Sarah Bolton, a Nurse Colposcopist at Hull and East Yorkshire Hospitals NHS Trust, answers questions you might have if you are called for a colposcopy.
What is a colposcopy?
You will be asked to attend Hull Women and Children’s for a colposcopy if your smear test shows abnormal cells in your cervix.
Although these cells are not harmful in their own right and often go away on their own, there’s a risk that they could turn into cervical cancer if left untreated.
A colposcopy examines the cells and determines whether you need treatment to remove them. If you do need treatment, you’ll have it there and then.
Why might I need a colposcopy?
You’ll come for a colposcopy if a smear test has revealed changes in your cervix caused by the Human Papilloma Virus (HPV) or if the nurse or doctor carrying out the smear test had concerns about the health of your cervix.
You could also be asked to come to the hospital for a colposcopy if you’ve been experiencing unusual bleeding during or after sex, in between periods or at any time after the menopause.
I usually see women from their late 20s to their early 40s although my youngest patient was a teenager and my oldest was in her 70s.
It’s good to keep in mind that I rarely see cancer during colposcopies. Instead, it’s all about preventing abnormalities progressing to the next stage.
I’ve been asked to come for a colposcopy so does that mean I’ve got cancer?
No. It’s very unlikely that you do. There are other reasons for your cervix to change, such as having a baby or having the coil fitted.
All it means is that further examination is in your best interests. If abnormal cells have been uncovered during a smear test, they won’t get any worse while you wait for your appointment.
Does it mean either my partner or I have been cheating on each other?
No. Around 80 per cent of people who are sexually active have HPV. Although it is transmitted through sex, you can also catch it through intimate sexual contact so you don’t even need to have full sex to be infected with HPV.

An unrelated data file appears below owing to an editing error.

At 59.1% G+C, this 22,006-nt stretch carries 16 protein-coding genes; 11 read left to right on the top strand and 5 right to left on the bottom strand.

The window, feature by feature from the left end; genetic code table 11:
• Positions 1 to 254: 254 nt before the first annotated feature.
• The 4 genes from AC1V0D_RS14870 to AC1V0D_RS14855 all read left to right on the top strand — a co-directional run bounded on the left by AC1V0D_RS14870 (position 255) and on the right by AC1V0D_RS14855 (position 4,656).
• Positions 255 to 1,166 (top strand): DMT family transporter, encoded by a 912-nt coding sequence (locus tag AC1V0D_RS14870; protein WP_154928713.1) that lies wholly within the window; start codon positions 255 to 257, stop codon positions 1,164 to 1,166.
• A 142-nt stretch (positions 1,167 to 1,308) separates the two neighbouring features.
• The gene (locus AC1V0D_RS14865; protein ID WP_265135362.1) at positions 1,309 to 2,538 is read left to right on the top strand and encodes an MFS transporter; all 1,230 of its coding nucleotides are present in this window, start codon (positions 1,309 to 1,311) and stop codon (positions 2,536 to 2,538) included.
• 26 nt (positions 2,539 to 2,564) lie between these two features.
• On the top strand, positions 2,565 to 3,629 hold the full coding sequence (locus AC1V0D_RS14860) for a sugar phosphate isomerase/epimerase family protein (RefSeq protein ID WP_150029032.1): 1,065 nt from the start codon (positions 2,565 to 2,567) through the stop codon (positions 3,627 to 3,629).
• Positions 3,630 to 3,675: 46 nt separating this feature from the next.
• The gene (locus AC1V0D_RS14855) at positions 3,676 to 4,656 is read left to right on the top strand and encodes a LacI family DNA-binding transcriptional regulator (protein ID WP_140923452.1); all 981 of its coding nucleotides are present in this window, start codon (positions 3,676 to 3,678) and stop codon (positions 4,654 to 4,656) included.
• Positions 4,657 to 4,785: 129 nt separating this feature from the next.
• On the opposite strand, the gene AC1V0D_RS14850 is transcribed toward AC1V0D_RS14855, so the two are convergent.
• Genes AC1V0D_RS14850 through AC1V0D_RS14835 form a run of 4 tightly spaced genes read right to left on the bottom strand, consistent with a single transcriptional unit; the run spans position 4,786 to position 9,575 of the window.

HPV can remain in the body for weeks, years or even since you first started having sex decades before without you even realising.
That means you could have contracted it during a previous relationship and or they could have caught it from another woman, long before you got together, and it’s lain dormant for weeks, months or even years.
It’s only when abnormal cells develop that it becomes an issue.
Isn’t HPV linked to AIDS?
No. HPV is a completely different infection to HIV (human immunodeficiency virus) and is not linked in any way to AIDS.
What happens when I’m called for a colposcopy?
Five doctors and I conduct colposcopies at Hull Women and Children’s Hospital.
I see about 55 women at six clinics each week. Appointments last around 30 minutes but the vast majority of that time is spent explaining the procedure to the woman and answering any questions they may have.
I understand people can be anxious so I think it’s important that I take the time to address their concerns and put their minds at ease.
The actual colposcopy lasts around 10 minutes.
I’ll ask you to undress from the waist down, just like you do for a smear test, and lie down in a special chair with padded supports for your legs.
Just like the smear, I’ll use a speculum to insert into your vagina and use a microscope with a light which remains outside your body to examine your cervix.
I’ll apply acetic acid, otherwise known as medicinal vinegar, and any abnormalities will turn white. I’ll then use iodine to mark out the area of abnormality and then take a biopsy.
This involves taking a piece of skin from the cervix. It’ll feel a bit like low-down period pain.
What happens next?
I’ll be able to tell there and then if your changes require treatment. If they do, we’ll do it there and then. No point in hanging around when you’re already there and in position, after all.
The treatment is called a “loop excision of the transformation zone”. Done under local anaesthetic, all you’ll feel is the initial injection which is over in a matter of seconds, just like the injection you’ll get at the dentist.
Once the area is numb, a thin wire loop heated by an electrical current is used to remove abnormal tissue from what’s known as the transformation zone of the cervix, where cervical cancer develops. But if the area has been removed, cancer can’t develop so that’s why we take it away.
What will happen afterwards?
You’re likely to get some bleeding and discharge which will last around three to four weeks. We ask that you only use sanitary towels during this time and avoid tampons, sex and swimming until the bleeding settles.
The tissue will be sent for further tests to make sure the area of your cervix containing abnormal cells has been removed.